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English or Scottish Law ???


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As a Jock now living in England, my account is with LTSB Scotland, i have tried to change this in the past however English LTSB have told me this is not required as all facilities linked to the account would be available in England, this obviously includes charges! if i were to file a claim should i being doing this through the Scottish small claims or can i start proceedings through my local courts in England?

 

I have now obtained my DPA info and are about to send my prelimanary letter, i would like to get this squared away as i belive you can only claim last 5 years in Scotland as opposed to 6yrs in England, any info would be appreciated.

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Your right that we are only supposed to claim back a maximum of 5 years however lots of folk up here have being going for the six regardless in the belief the banks wont know about the statute of limitations. I read somewhere on here that even the legal folks dont always know! So definitely worth a go.

 

With regards to jurisdiction I get the feeling because you live in England you should be able to take action in your local court. If you give them a phone they will help you out tho.

Advice & opinions given by Woolfie are my own, and are not endorsed by Consumer Action Group or Bank Action Group, and are offered informally, without prejudice & without liability. Your decisions and actions are your own, and should you be in any doubt, you are advised to seek the opinion of a qualified professional.

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I am not sure, but if you live in england can you not bring a claim in England?

 

 

This seems to be a really grey area. I spoke to the Money Claim people on the phone and they said provided I had an correspondance address in England I could claim there. But I have heard there could be issues with jurisdiction.

 

So basically I have no idea!! Sorry

Advice & opinions given by Woolfie are my own, and are not endorsed by Consumer Action Group or Bank Action Group, and are offered informally, without prejudice & without liability. Your decisions and actions are your own, and should you be in any doubt, you are advised to seek the opinion of a qualified professional.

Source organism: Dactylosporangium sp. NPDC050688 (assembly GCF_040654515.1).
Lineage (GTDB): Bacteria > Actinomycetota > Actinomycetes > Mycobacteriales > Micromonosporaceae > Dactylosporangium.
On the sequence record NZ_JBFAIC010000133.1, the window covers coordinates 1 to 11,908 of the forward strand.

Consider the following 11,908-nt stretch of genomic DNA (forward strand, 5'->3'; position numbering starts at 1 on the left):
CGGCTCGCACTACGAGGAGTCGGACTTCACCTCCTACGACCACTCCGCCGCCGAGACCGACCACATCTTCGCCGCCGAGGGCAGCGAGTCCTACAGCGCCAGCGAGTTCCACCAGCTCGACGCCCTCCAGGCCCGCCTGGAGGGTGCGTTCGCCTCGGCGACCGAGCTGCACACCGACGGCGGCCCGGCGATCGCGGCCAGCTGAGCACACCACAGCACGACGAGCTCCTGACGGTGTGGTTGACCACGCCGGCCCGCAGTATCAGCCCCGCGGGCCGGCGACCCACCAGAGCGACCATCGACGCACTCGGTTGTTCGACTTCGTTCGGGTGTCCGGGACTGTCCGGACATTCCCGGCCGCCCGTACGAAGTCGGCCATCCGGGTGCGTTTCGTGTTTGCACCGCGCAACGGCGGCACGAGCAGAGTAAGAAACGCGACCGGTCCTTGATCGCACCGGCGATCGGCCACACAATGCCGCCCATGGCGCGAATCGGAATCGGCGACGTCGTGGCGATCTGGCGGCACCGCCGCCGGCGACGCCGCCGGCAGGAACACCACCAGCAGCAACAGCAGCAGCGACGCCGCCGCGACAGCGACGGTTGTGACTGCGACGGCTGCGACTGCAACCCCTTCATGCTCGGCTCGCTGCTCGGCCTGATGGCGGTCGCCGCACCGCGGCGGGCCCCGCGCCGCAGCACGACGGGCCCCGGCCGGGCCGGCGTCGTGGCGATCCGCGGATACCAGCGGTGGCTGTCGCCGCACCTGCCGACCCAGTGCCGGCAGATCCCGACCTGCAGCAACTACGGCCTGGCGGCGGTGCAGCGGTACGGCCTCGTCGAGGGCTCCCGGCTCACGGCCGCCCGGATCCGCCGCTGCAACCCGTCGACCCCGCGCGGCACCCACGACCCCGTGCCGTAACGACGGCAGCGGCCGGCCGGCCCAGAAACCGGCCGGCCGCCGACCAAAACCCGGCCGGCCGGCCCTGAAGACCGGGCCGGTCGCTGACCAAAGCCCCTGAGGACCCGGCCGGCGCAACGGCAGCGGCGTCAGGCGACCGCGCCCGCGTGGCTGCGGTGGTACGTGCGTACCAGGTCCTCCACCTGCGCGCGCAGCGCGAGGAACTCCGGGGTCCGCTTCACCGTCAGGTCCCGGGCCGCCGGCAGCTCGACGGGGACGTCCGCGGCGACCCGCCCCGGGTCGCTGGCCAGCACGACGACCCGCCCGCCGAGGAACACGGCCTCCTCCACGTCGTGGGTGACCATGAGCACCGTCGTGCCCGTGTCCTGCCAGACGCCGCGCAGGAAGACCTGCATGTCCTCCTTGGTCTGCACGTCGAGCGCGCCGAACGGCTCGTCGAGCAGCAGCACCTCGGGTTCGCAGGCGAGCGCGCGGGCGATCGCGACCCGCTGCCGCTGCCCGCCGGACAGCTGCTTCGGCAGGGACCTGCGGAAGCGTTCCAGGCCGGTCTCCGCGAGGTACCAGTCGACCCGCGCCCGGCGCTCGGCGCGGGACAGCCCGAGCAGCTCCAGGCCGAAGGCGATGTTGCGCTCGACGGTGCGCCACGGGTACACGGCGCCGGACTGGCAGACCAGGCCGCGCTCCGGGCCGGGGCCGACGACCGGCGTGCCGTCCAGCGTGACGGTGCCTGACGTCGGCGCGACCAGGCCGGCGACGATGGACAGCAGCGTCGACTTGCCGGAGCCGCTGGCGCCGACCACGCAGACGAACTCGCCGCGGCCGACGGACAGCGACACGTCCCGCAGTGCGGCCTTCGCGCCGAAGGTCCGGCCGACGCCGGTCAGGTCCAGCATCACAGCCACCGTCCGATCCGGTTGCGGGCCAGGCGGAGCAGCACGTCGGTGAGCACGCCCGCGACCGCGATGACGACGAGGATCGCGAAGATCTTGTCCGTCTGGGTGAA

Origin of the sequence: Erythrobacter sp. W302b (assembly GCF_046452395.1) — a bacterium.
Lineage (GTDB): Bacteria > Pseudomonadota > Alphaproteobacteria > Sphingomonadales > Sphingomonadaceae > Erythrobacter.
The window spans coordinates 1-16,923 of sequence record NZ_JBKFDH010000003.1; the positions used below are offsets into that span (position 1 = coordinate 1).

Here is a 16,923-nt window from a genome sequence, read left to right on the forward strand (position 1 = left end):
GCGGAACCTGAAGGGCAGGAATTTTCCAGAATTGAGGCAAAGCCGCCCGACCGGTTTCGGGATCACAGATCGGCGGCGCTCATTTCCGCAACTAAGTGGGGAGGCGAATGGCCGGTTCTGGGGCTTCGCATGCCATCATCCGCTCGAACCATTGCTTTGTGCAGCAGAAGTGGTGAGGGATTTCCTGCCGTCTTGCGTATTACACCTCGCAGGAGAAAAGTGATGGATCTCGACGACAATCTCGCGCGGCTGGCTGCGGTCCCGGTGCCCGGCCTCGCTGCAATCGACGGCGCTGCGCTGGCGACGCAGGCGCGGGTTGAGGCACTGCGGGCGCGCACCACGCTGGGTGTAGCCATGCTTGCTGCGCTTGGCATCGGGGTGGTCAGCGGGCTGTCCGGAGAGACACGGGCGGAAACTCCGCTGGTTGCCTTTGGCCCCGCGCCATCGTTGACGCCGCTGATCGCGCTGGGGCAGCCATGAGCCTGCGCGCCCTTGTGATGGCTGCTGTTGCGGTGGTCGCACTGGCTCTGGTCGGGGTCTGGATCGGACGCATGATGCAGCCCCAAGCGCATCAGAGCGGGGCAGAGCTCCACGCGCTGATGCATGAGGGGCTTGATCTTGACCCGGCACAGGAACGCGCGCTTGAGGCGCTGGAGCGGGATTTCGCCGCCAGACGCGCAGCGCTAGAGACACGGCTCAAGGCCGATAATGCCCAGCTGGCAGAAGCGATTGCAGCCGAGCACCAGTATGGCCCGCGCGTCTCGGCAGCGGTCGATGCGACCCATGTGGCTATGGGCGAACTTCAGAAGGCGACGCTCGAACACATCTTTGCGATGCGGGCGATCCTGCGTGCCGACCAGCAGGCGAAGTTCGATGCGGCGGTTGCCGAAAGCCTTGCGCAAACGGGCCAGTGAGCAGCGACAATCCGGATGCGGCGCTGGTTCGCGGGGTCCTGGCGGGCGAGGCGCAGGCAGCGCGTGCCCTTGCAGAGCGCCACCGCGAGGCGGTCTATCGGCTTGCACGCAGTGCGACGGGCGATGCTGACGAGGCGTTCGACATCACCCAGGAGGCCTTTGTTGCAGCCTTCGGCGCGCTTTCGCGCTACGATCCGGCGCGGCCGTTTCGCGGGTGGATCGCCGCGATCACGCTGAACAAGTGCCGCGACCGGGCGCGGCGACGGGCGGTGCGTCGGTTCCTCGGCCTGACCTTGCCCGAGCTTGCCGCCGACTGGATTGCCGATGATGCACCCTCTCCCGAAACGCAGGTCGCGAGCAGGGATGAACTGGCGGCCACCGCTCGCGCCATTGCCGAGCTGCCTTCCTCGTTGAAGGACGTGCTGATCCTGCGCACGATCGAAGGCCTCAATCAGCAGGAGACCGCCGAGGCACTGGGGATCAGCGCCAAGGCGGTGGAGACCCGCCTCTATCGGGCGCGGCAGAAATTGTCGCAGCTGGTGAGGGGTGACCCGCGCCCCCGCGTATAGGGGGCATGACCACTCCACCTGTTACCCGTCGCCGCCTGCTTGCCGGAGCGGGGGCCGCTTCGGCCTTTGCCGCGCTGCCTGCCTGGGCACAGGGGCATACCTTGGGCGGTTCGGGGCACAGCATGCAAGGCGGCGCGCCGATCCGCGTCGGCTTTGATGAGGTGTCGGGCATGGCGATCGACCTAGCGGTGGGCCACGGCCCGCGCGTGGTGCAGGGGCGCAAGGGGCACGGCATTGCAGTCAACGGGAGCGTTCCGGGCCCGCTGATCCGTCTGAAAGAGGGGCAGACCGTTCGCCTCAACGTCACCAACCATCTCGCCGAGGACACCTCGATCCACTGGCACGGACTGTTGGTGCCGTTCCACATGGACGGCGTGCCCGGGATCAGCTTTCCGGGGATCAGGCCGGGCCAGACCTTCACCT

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Hey, look at the thread below about the HSBC - Living in scotland claiming in England...this may help you!!!

 

LOULA

Thanks for the Thread it looks as if i will claim via English if it comes to it. Scottish Law proves more cumbersome with multiple claims up to £750 a time and only 5 years instead of 6. I will keep you all informed at how it goes. Will be sending my prelimary letter tommorrow, wont hold my breath. Nice to know your local, Rothwell myself, did you have any problems when you claimed, would be nice to hear your story.

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hi everyone, i explained to my local sheriff court that i'd sent my 2 letters to england Head Office but they've confirmed i can pursue the claim from MY local court and the summons will be given to my local branch as they are the branch that took my charges and it falls under the consumer credit act (which apparantly means we can choose which court) but dont quote me! anyway, they've actually been really helpful, and my top tip for today would be....the lingo is slightly different, insteand of claimant and defendant, the correct scottish wording should be pursuer and defender, i filled in the summary cause form online, then got them to look over it for me, they've advised me on what to put in and what to take out, so after making some changes it'll be handed in to my local court on tue morning!! yippee:D

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There's not really any confusion. In general, you're supposed to sue in the court nearest the Defender. So, if you were suing an individual you would have to do it in the court nearest them. HOWEVER, as a consumer you are entitled to sue in the court nearest you. In practice, it means that if you are on the other side of the border from your bank, you can choose where to sue them. Obviously, if the amount id over £750 but less than £5000 you will do it in England.

 

Also, you cannot use moneyclaim if you are in Scotland.

  • Confused 1

Robertxc v. Abbey - £3300 Settled in full

Robertxc v. Clydesdale - £750 Settled in full

Nationwide v. Robertxc - £2000 overdraft wiped out, Default removed by order of the sheriff

Robertxc v. Style Card - Default removed by order of the sheriff

Robertxc v. Abbey (1) - Data Protection Act action. £750 compensation

Robertxc v. Abbey (2) - Data Protection Act action. £2000 compensation, default removed

 

The opinions on this post are those of Robertxc and not necessarily the opinions of the group and do not constitute sound legal advice. You are advised to seek professional legal advice.

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  • 12 years later...

This topic was closed on 09 March 2019.

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Please note that this topic has not had any new posts for the last 5324 days.

If you are trying to post a different story then you should start your own new thread. Posting on this thread is likely to mean that you won't get the help and advice that you need.

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